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Project birth


« Hello, nobody really knows us in the race track world but we are a bunch of five or six scatterbrains who want to organise a demonstration weekend on a race track for Italian bikes only! »

« You’ve got the Ducati days for that, mate! »

« Well, yes… but we would like something with a lot of clubs, that would be great. »

This is roughly how it all started in March 2001. Let’s admit it: at first the project didn’t really look special.

Nevertheless, we enquired about a couple of possible racetracks, requested some estimates, built up a sketch of a budget … and it turned out that it could be viable only with a minimum of 200 entrants paying 350 Francs each. Clearly, we needed to rely on various clubs.

So we got in touch and suggested a meeting at the 2001 edition of Moto Légende and … were surprised when they practically all turned up. We explained and the idea seemed to appeal to everyone. Two issues remained though: firstly, who would be in charge of organising, and secondly to book a circuit, we had to put a check down on the table so we needed some dough.

We decided to create an independent association shortly. In the days after Moto Légende, clubs that could afford it lent a total amount of 17 thousand Francs to JI. We produced statutes and filed the Journées Italiennes in June 2001; I’m the president because I’m the one who put his oar in most often during the inter-club meetings! Bernard Mailly is secretary (but most of all he’d manage registrations) and Renaud Maire treasurer.

From then on, it all geared up during the 2001 summer: on the one hand we built the Internet site with Jean-Marc Maurin (the guy who owns the Ghezzi Brian). Our team being scattered all over France, this site was to be a tool for external communication but also for internal management together with an e-mail working group.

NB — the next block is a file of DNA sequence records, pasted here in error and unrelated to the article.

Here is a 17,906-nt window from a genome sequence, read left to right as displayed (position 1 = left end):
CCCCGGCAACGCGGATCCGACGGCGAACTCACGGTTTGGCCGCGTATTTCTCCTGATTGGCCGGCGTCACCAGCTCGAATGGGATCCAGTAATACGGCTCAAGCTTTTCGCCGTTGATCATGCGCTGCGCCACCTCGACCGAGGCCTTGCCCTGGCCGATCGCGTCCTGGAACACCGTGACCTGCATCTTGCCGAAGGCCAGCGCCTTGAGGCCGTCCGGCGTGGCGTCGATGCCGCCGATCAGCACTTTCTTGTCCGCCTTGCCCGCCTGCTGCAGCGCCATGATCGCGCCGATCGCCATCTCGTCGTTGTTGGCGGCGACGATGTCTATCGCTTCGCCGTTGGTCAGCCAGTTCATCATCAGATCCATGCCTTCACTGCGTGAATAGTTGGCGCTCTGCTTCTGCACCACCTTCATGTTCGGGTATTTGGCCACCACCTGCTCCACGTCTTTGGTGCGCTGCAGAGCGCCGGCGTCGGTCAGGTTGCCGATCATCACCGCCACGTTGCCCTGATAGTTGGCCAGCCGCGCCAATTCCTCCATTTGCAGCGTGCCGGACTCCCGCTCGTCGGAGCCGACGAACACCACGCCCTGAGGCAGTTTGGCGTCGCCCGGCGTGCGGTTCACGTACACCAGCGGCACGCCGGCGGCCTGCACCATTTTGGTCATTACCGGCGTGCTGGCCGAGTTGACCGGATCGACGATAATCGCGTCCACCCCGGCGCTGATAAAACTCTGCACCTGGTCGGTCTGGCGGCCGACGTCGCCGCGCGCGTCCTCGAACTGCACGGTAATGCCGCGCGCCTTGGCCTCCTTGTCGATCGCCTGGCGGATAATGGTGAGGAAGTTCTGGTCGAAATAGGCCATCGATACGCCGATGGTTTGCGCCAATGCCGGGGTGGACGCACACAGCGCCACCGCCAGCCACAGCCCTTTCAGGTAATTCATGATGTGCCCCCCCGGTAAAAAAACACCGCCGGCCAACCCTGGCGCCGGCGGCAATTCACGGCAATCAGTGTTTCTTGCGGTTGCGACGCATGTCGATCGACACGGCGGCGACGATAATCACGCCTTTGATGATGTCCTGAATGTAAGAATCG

On the other hand, together with Francis Semence we booked a racetrack and chose a date: 6th & 7th July 2002 at Lurcy Lévis based on the following criteria: geographical location well centred in France, security easy to implement and most of all affordable cost. Everything goes well until Lurcy’s management changes its mind about dates (not possible in July anymore, postponed to end of August) and sets new terms, unacceptable in view of the spirit we wanted to give the event as well as for its financial balance. In short, we had just lost at least three months!

We got back to Le Vigeant and from then on everything went smoothly: for Christmas 2001, we had concluded the agreement and set a date. It was not to be changed again. Le Vigeant is better suited to accommodate a lot of people; it is a technically interesting track but security is trickier to implement there. Price is twice as high as Lurcy! Well, we don’t have any choice, we’ll have to gather 250 entrants instead of 200 and they’ll have to pay 500 Francs. It was not really in the bag yet, and all this weaknesses were discussed in the November DCF meeting, where we picked up some precious advice.

Still during this transitional period at the end of 2001, Francis Chartier designed a poster for us to show at the Moto-Salon exhibition held in December. The idea was to introduce ourselves and get some feedback: we got a good feel.

So January 2002 found us more relaxed: we had a date, a venue and people liked the idea. We just had to materialize now. We produced all the necessary paperwork over the next couple of months (rules, registration forms for pilots and track marshals, outline of series, schedules, …). We also packed up the prefecture and insurance files, … found a couple of doctors, set up a medical team and defined the equipment they needed.